Review: Black Swan State Theatre Company, Summer of the Seventeenth Doll ·
Heath Ledger Theatre, May 9 ·
Review by Xan Ashbury ·
It’s not often a play’s set makes me analyse my obsession with mid-century furniture. But such is the case with Black Swan State Theatre Company’s stunning production of The Doll (as it is affectionately known). From the standard lamp and floral velour sofa, to the vinyl pouffe and the laminex table, the set closely resembles my home’s interior. It caused me to ponder why I have compulsively acquired items from an era steeped in such conservative values.
Ah, nostalgia; that trap of rosy retrospection.
Ray Lawler’s classic play Summer of the Seventeenth Doll, set in 1953 and first performed in ‘55, speaks of the unbearable nostalgia and the confusion of a group of people when their beloved private world disintegrates under the stress of time and shifting circumstances. It examines what happens when people cling to the past out of fear of an uncertain future.
It is also a tragedy of the inarticulate, who feel more than they can express. Emotional honesty or nuanced vocabulary – like job security or savings – is a distant luxury.
Like generations of Australians, I read The Doll at school. But in my Year 11 drama room in 1989, its outdated colloquial language just seemed cringeworthy. (“Pigs I will!”, “Real ear-basher, he is.”) Its themes were utterly lost on us. Amateur productions I’ve seen were tragically shouty.
But finally, (finally!) I get it. I appreciate the brilliance of Lawler’s text, thanks to Adam Mitchell’s sensitive direction, the luminous design by Bruce McKinven and Trent Suidgeest, and the quality of the acting.
Amy Mathews is superb as the sunny (but ultimately distraught) thirty-something barmaid Olive, who lives with her ageing, acerbic mother Emma (Vivienne Garrett) in a Victorian terrace in Carlton. Olive swoons adoringly, as she awaits the arrival of Roo and his mate Barney, down from cane cutting in Queensland for the five-month lay-off season. It’s been rinse-repeat for the past sixteen summers: Roo teaming up with Olive and Barney with Nancy. But with Nancy now married and sceptical Pearl invited as a possible replacement, it’s time to enter the spin cycle.
Kelton Pell is convincing as the proud, hot-headed Roo, who has returned to Melbourne stripped of his status, money and dignity. Machismo renders him all but mute (“Whatever. Don’t much care.”) until he vents with his fists.
Jacob Allan is outstanding in the role of Barney, a lively, un-reconstructed “ladies man” whose lack of self-awareness provides much of the play’s humour.
Alison van Reeken does well to portray the highly-strung widow Pearl, whose fresh perspective on the men’s behaviour, and the group’s dynamic, accelerates inevitable change.
Michael Cameron swaggers as Roo’s rival, the young upstart Johnnie Dowd. Mackenzie Dunn exudes a warm charm as Bubba, whose attraction to Johnnie shocks the other characters into confronting some home truths.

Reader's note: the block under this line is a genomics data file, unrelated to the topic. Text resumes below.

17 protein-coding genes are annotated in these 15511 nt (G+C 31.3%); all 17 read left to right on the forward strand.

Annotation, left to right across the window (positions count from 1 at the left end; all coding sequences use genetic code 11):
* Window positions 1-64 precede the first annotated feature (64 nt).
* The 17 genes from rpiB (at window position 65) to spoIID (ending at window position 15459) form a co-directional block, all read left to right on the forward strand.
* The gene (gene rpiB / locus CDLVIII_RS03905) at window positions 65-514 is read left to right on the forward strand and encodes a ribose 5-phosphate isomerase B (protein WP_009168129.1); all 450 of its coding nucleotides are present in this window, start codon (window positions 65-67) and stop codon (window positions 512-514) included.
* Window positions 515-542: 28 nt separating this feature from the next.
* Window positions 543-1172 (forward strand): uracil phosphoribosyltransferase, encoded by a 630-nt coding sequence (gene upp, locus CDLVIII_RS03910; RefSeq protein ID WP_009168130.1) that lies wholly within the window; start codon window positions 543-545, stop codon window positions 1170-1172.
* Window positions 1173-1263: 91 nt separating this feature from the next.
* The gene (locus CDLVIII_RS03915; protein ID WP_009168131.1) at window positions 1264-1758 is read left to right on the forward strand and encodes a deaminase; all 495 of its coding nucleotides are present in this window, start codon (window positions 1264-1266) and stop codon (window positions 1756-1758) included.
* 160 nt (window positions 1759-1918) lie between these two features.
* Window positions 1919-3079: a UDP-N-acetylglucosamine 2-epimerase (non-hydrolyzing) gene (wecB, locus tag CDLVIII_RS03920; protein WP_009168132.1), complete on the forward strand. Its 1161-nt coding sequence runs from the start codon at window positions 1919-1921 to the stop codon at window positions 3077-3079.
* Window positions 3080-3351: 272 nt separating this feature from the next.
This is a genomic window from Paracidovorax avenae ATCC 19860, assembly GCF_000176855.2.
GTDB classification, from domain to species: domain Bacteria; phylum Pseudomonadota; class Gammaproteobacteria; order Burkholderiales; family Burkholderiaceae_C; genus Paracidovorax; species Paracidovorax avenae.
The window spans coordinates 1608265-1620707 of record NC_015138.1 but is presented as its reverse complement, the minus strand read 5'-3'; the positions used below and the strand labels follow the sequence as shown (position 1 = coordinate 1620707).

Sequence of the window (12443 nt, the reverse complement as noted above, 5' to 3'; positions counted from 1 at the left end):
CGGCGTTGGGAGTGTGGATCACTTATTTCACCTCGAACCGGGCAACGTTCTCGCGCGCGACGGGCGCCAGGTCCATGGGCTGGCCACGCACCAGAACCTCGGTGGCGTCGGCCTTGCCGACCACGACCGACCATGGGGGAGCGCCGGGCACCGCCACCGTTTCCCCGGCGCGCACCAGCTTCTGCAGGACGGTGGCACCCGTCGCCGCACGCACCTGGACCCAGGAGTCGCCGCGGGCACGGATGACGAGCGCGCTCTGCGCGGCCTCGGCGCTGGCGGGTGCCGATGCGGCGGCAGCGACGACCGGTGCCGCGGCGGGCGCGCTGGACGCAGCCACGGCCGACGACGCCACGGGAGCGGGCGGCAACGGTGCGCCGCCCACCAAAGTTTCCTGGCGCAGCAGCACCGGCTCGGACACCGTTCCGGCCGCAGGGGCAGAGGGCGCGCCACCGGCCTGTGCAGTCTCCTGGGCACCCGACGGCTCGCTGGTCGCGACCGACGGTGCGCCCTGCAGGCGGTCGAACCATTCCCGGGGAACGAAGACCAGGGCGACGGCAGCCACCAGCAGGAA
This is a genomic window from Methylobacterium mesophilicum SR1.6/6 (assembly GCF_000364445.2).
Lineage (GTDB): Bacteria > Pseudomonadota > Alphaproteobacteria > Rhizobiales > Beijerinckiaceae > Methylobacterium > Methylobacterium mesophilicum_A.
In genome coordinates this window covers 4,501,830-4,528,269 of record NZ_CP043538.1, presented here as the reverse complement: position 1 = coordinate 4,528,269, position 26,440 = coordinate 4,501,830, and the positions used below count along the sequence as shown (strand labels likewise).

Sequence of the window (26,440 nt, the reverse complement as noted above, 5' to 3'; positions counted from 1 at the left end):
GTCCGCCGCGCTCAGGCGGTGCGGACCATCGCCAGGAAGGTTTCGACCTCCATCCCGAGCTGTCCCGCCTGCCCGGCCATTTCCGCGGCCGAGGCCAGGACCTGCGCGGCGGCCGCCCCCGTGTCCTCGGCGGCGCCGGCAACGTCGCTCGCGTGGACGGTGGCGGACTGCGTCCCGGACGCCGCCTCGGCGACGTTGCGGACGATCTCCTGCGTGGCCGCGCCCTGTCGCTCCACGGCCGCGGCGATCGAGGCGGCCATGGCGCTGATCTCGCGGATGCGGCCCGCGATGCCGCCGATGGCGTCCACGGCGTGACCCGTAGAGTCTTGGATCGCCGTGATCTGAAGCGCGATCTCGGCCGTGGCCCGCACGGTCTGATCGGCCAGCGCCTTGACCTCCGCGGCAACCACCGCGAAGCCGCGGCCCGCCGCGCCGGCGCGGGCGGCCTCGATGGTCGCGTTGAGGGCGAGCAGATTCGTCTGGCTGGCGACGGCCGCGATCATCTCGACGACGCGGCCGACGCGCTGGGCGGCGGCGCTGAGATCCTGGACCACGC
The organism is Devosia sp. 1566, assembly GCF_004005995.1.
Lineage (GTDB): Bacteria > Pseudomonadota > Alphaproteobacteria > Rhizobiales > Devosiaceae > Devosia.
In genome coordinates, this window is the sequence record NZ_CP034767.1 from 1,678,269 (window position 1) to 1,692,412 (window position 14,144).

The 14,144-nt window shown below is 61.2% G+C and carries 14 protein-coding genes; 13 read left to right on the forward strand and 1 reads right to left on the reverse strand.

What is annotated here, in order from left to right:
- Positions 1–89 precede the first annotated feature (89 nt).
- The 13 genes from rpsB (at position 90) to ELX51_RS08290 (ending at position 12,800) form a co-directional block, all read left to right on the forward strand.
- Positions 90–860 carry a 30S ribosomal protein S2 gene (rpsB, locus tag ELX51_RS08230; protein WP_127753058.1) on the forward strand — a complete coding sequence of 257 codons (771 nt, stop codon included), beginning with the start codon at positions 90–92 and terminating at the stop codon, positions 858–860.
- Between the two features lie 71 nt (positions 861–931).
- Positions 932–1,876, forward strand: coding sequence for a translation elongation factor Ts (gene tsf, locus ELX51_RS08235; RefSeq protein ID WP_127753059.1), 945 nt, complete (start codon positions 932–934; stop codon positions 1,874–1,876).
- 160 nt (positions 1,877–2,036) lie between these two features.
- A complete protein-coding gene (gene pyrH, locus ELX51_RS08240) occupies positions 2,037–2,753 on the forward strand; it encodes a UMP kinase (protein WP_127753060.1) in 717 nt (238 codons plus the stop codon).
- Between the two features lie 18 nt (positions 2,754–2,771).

Of course, staging (and viewing) The Doll now is more than an act of nostalgia. The rise of the fly-in, fly-out lifestyle, and the challenge that poses for couples and families, adds contemporary resonance. So too does society’s growing critique of toxic masculinity.
Lawler’s characters are full of ambiguity and contradiction, though, and he resists moralising. Take Roo’s act of continuing to give Olive kewpie dolls: is it sweet, or infantilising – like some sugar (cane) daddy?
Olive’s rejection of marriage reminds me somewhat of Nora in Ibsen’s Doll House. When Nora says she cannot be a good wife and mother without learning to be more than a plaything, her husband is baffled because it contradicts all he has been taught about women. Likewise, Roo is at a loss to understand why Olive would not want to be his wife.
Does happiness elude her because she has been treated as a plaything and come to expect no better, or does she genuinely want to live beyond the trappings of marriage? Surely some women still grapple with the same question.
My only connection to Queensland or the world of cane-cutting has been through my long-standing love of the Go-Betweens’ song “Cattle and Cane”. Grant McLennan’s lyrics drip with affection and longing; nostalgia and melancholy. “From time to time the waste, memory wastes (memory wastes).”
I can’t be sure what McLennan means by those lines, though I’ve sung them with conviction countless times. But given that he wrote the song on Nick Cave’s guitar in London while feeling homesick for rural Queensland…
Perhaps there’s something in that for Olive and Roo and Barney and all of us. Memory lies. Memory wastes. The past was not necessarily a better place.
Top: Sensitive design and quality acting: Amy Mathews as Olive and Alison van Reeken as Pearl. Photo: Photo: Philip Gostelow.